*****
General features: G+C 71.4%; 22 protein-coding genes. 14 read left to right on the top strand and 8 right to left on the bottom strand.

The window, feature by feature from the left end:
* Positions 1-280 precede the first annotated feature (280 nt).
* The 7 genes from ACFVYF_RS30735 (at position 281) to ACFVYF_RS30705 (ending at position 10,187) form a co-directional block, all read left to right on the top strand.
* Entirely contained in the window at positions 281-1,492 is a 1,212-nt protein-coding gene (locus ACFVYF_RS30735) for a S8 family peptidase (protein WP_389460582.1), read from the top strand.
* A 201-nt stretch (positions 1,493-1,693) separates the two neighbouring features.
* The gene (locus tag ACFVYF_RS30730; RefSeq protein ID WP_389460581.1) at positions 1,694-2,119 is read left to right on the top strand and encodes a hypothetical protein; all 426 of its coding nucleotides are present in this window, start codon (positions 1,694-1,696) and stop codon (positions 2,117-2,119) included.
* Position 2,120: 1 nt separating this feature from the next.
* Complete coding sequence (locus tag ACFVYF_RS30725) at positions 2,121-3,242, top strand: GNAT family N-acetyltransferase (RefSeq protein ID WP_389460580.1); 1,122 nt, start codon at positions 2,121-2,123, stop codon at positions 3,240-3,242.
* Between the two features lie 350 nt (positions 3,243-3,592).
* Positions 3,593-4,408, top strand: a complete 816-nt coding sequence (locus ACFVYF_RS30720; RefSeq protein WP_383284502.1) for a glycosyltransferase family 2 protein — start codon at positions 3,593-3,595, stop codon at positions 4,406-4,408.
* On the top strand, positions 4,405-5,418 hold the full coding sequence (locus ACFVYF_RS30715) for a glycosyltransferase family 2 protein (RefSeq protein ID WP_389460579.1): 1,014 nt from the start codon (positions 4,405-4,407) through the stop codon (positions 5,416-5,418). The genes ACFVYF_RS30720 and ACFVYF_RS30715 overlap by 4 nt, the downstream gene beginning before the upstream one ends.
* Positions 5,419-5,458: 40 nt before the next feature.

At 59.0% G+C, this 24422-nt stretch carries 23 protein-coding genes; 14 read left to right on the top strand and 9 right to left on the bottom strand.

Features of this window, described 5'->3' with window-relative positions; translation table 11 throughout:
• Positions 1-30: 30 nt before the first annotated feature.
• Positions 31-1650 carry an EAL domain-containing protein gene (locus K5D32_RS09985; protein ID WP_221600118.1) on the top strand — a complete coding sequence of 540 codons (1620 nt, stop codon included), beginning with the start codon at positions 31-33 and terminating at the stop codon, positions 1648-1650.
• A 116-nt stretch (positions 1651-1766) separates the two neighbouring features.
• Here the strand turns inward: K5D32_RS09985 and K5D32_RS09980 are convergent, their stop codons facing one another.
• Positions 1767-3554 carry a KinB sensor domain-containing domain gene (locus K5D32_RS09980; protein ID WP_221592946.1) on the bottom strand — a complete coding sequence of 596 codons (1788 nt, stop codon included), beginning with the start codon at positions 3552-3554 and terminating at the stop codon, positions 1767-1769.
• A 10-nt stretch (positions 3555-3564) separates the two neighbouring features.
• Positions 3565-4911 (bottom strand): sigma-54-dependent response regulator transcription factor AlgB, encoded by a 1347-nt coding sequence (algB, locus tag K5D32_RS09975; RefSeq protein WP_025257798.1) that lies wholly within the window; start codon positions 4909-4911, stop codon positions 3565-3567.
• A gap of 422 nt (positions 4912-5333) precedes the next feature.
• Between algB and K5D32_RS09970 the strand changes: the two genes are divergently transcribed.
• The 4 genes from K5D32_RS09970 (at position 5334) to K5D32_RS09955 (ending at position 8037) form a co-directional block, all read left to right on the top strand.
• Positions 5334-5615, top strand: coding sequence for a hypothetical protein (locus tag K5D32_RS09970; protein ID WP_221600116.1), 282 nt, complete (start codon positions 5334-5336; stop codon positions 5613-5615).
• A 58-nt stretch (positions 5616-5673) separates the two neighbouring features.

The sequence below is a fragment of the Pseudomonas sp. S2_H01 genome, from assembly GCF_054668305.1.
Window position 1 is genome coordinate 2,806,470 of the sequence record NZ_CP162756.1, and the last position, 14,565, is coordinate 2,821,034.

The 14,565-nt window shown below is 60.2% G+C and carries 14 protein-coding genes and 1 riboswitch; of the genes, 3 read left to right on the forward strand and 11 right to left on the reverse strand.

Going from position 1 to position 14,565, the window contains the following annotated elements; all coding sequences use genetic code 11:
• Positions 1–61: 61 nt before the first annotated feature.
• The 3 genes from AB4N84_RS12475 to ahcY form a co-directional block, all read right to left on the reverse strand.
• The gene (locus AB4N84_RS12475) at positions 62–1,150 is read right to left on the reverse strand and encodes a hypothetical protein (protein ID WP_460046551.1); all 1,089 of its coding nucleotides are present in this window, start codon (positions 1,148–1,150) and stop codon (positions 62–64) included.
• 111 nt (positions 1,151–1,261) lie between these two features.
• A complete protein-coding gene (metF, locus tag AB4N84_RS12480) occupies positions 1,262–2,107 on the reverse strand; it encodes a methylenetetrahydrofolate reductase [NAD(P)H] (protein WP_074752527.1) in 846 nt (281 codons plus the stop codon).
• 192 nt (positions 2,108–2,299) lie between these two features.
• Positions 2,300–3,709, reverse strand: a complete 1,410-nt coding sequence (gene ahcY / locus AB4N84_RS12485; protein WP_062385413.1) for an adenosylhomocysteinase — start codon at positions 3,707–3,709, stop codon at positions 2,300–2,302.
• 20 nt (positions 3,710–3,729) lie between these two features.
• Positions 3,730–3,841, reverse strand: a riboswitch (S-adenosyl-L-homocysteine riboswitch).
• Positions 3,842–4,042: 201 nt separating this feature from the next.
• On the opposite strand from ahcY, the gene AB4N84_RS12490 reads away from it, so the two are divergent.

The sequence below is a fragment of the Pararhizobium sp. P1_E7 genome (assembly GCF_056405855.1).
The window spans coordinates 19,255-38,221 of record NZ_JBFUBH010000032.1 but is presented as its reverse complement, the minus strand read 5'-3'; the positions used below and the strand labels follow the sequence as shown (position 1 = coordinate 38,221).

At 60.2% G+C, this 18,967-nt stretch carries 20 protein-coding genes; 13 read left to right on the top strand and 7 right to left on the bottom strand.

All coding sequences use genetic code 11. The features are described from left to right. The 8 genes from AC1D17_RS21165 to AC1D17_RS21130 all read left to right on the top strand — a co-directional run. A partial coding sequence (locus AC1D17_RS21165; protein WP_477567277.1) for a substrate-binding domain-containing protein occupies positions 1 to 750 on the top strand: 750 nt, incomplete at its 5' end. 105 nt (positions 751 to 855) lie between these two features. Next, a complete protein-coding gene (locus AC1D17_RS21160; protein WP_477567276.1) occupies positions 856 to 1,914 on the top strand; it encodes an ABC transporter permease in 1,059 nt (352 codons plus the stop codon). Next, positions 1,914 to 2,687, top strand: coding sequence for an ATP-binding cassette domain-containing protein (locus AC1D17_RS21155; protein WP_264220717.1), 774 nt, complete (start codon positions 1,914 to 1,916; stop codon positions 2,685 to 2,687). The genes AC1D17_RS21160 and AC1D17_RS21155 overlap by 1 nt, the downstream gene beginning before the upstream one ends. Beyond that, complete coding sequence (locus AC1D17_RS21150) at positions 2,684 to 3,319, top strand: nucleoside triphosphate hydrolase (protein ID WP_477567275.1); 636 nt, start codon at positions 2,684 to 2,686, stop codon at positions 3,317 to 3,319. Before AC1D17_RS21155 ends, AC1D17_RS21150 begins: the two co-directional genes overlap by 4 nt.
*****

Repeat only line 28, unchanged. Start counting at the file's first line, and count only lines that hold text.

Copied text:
The sequence below is a fragment of the Pseudomonas sp. S2_H01 genome, from assembly GCF_054668305.1.